Phil Kessel‘s arrival appears to have energized fans of the Arizona Coyotes.
Season ticket sales at Gila River Arena are up 600 percent compared to the same week last year, including a 550 percent increase in all ticket sales, the Arizona Republic reported Thursday. The Coyotes have also had a 94 percent renewal of season tickets, their highest mark since moving to Glendale, Arizona, in 2003-04.
Kessel, a forward who has scored at least 30 goals in a season six times in the NHL, was acquired in a trade with the Pittsburgh Penguins on June 29.
“It’s certainly satisfying and exciting to see us doing something as a franchise that we feel makes us a much more competitive team and puts us in a better position to win,” Coyotes president and CEO Ahron Cohen told the paper. “The fact that other people in this market are seeing that, fans are seeing that, and they’re jumping on board. It’s good, positive momentum for this organization.”
The Coyotes (39-35-8) finished four points behind the Colorado Avalanche for the second wild card into the Stanley Cup Playoffs from the Western Conference last season. They hope Kessel helps them reach the postseason for the first time since 2011-12, when they advanced to the Western Conference Final. In the trade, Arizona received Kessel, a fourth-round pick in the 2021 NHL Draft and minor league defenseman Dane Birks for forward Alex Galchenyuk and defenseman prospect Pierre-Olivier Joseph.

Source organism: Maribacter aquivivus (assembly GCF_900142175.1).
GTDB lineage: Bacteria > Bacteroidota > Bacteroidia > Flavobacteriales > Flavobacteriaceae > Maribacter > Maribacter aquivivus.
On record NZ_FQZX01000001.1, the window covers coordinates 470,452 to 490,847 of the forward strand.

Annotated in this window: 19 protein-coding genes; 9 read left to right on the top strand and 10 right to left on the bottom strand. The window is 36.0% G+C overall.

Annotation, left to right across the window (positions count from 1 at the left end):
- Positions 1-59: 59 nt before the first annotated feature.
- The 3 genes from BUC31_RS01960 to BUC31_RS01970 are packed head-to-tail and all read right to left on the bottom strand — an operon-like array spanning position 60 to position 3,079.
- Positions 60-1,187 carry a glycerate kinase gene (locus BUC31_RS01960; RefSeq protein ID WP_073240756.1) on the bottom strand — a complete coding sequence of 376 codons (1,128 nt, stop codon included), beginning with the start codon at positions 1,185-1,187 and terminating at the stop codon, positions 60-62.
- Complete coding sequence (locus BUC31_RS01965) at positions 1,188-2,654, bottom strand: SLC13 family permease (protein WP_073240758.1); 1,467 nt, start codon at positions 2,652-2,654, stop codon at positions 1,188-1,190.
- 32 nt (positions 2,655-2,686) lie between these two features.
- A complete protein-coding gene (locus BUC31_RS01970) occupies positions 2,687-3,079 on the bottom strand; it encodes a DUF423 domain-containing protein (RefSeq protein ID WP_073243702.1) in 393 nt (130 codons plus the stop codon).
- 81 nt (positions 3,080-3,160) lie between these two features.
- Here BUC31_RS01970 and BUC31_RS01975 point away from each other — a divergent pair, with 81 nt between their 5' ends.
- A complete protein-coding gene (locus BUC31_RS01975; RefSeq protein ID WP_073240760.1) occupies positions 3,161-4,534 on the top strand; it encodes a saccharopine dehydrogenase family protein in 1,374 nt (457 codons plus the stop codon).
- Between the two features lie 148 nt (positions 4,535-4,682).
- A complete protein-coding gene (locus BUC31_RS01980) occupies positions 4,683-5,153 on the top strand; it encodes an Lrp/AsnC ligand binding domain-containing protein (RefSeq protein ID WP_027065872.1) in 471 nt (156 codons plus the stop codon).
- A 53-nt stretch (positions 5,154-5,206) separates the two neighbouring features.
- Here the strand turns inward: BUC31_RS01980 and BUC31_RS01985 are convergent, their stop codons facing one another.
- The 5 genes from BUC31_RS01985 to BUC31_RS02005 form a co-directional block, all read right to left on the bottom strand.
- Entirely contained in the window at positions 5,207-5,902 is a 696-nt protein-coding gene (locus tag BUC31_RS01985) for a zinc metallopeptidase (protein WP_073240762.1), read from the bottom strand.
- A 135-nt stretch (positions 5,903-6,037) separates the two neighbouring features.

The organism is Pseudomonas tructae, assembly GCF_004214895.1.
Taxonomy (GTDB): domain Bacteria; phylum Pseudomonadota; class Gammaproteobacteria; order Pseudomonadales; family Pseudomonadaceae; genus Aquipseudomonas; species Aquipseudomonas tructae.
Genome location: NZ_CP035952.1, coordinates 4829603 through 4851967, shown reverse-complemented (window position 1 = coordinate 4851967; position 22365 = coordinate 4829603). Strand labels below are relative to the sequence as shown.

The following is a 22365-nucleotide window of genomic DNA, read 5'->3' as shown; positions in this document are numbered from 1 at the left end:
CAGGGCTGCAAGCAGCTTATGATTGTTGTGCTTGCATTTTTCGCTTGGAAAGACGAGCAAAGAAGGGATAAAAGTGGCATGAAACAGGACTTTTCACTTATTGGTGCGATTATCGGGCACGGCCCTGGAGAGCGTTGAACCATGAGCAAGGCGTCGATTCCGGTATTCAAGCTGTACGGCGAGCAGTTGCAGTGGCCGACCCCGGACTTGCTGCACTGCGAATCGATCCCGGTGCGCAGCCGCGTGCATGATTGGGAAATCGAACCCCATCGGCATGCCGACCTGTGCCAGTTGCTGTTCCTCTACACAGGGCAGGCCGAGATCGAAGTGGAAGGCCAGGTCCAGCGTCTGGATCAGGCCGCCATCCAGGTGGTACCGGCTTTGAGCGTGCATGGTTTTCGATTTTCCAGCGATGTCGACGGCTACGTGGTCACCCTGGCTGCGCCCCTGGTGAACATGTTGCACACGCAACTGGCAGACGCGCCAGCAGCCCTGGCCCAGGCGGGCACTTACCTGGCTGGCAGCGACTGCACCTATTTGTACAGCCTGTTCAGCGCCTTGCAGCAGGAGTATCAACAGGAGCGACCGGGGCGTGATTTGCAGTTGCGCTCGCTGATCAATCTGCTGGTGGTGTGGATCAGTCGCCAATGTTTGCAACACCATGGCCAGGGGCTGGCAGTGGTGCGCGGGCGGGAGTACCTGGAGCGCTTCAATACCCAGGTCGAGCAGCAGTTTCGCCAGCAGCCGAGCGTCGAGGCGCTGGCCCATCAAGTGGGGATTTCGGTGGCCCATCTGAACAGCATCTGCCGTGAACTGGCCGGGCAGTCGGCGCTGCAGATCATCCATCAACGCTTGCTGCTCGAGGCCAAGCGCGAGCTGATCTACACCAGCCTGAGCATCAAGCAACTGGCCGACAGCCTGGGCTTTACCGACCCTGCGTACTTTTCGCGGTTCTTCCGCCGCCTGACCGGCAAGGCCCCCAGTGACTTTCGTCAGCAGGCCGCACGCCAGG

Kessel, who won the Stanley Cup with Pittsburgh in 2016 and 2017, could be the missing offensive piece for the Arizona, which scored 209 goals last season, tied with the Dallas Stars for the third-fewest in the NHL. He had 82 points (27 goals, 55 assists) in 82 games last season and has scored at least 20 goals in 11 straight. The last player to score at least 30 goals for the Coyotes was Radim Vrbata in 2011-12 (35).
Cohen said the rise in ticket sales is proof that fans in Arizona, some of whom have to battle rush-hour traffic during the 10-mile trip from downtown Phoenix, like the direction the Coyotes are headed.
“Some of the challenges that we’ve experienced in terms of location have been well-documented,” Cohen said. “We could be playing in Yuma (Arizona) or in midtown Manhattan, but if we’re not doing things to put a successful and competitive team on the ice, then we’re going to have limitations on how successful we can be.”
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